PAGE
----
AKA Charles II Weymann
by Ralph Cooper
of Early Aviators.com
||Weymann & passenger in his
Photo and text from a newspaper report.
Collection of Jean-Pierre Lauwers
via email from Gilles Hudicourt, 11-7-06
As far as I know, Charles Weyman, although born in Haiti, obtained his
US nationality through his father, a US Citizen of European ancestry and
a Haitian mother.
At a certain time, a good part of the
mothers family, who was very wealthy, moves to France and that is how
Charles ends up in France
The Daily Journal and Tribune,
Knoxville, Tennessee: September 8, 1912,
Transcribed by Bob Davis - 6-11-04 "International
Aviation Meet will be Featured by World's Championship Race. $10,000
Silver Service has been Won by an American, Once Curtiss and the Other
This Week's Program""Chicago, Sept. 7. -
America's third international aviation meet, which opens Monday, will
establish a new mark for America in the number of aviators of
international fame entered. chief of these are the pilots of the foreign
and American racers who compete in the Gordon Bennett world's
championship aeroplane race, the first event of the meet.
The meeting embraces daily monoplane and
biplane handicap races, a scratch biplane and monoplane race which is
designed to give further demonstration of the skill of the Gordon
Bennett drivers, and a 40-kilometer race for all types, handicapped.
Other contests are bomb and mail throwing, accuracy landing contests
from heights of 1,000 feet without a motor and similar events in which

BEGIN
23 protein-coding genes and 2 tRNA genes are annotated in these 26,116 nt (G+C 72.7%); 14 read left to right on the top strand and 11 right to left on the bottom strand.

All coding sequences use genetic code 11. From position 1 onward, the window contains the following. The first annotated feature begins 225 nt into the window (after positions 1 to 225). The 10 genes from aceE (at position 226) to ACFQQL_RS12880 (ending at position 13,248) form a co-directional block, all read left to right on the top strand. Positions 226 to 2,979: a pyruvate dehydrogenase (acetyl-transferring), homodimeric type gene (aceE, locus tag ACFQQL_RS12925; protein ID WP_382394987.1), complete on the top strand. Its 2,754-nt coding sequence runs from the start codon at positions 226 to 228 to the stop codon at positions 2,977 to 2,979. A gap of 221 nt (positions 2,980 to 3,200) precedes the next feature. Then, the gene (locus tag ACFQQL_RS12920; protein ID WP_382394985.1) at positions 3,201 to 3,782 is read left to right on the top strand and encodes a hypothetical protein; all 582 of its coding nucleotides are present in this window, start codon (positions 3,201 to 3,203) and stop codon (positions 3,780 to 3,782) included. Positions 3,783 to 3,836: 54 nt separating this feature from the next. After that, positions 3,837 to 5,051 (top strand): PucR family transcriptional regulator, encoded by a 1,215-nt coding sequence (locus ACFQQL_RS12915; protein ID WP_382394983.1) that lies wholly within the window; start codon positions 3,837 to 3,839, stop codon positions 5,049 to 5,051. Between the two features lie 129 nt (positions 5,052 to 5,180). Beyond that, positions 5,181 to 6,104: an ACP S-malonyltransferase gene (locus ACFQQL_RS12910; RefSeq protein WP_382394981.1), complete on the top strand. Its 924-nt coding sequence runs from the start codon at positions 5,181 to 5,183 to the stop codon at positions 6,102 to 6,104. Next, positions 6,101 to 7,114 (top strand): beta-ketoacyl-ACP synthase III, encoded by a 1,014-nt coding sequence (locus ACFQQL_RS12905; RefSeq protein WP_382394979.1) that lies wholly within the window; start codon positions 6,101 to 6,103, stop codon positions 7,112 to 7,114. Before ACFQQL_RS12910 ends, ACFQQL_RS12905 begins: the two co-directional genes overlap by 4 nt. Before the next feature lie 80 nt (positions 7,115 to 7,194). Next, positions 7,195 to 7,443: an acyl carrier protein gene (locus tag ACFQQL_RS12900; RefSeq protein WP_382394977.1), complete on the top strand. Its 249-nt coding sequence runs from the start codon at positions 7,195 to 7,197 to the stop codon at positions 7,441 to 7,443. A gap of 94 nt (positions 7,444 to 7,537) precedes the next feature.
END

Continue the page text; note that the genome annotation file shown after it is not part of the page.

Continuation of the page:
the skill of the operator is tested.
This is the fourth time aeroplanes have
been matched for the world's championship, as typified by the $10,000
silver trophy given by James Gordon Bennett in 1908 to be contended for
annually by licensed pilots of the Federation Aeronautique
Twice before a single American entrant
has driven his aeroplane ahead of his competitors and brought the silver
trophy to America. Glenn
H. Curtiss was the
first winner, at Rheims, France, Aug. 28, 1909. His biplane finished the
12.4 mile race in 15 minutes, 50 seconds, or five seconds ahead of the
looked-for winner, Louis
There were five starters, but only four of the flyers were able to cover
the distance, which then was considered an almost impossible journey for
In New York on the Belmont park aerodrome,
the second contest was held. The course had been lengthened to 100
kilometers (62.14 miles) and Claude
best known airman, won in 71 minutes, 4 seconds, in the first
100-horsepower Bleriot monoplane built. Alfred
LeBlanc, of France,
led in the race in a similar machine, up to the last lap of the field,
when he ran out of gasoline and in landing, crashed into a telephone
pole and smashed his aeroplane.
Graham-White's victory took the trophy
for England, where it was contested for in 1911 on the Isle of Sheppy at
Eastchurch, July 1. Charles
Terres Weymann, sole
American entrant, again went up in a 100 horsepower Nieuport monoplane
and captured the trophy. His time for the 100 kilometers was 81 minutes,
30 seconds, a speed of over eighty miles an hour, then a world's speed
record. Leblanc again after the world championship, had to content
himself with second, being two minutes slower than Weymann.
Speed alone determines the winner, there
being no restriction on the construction of the aeroplane. Because of
the high speeds obtained, few aviators have cared to enter, and in the
three events held previously, a total of thirteen entrants only appear
on the lists.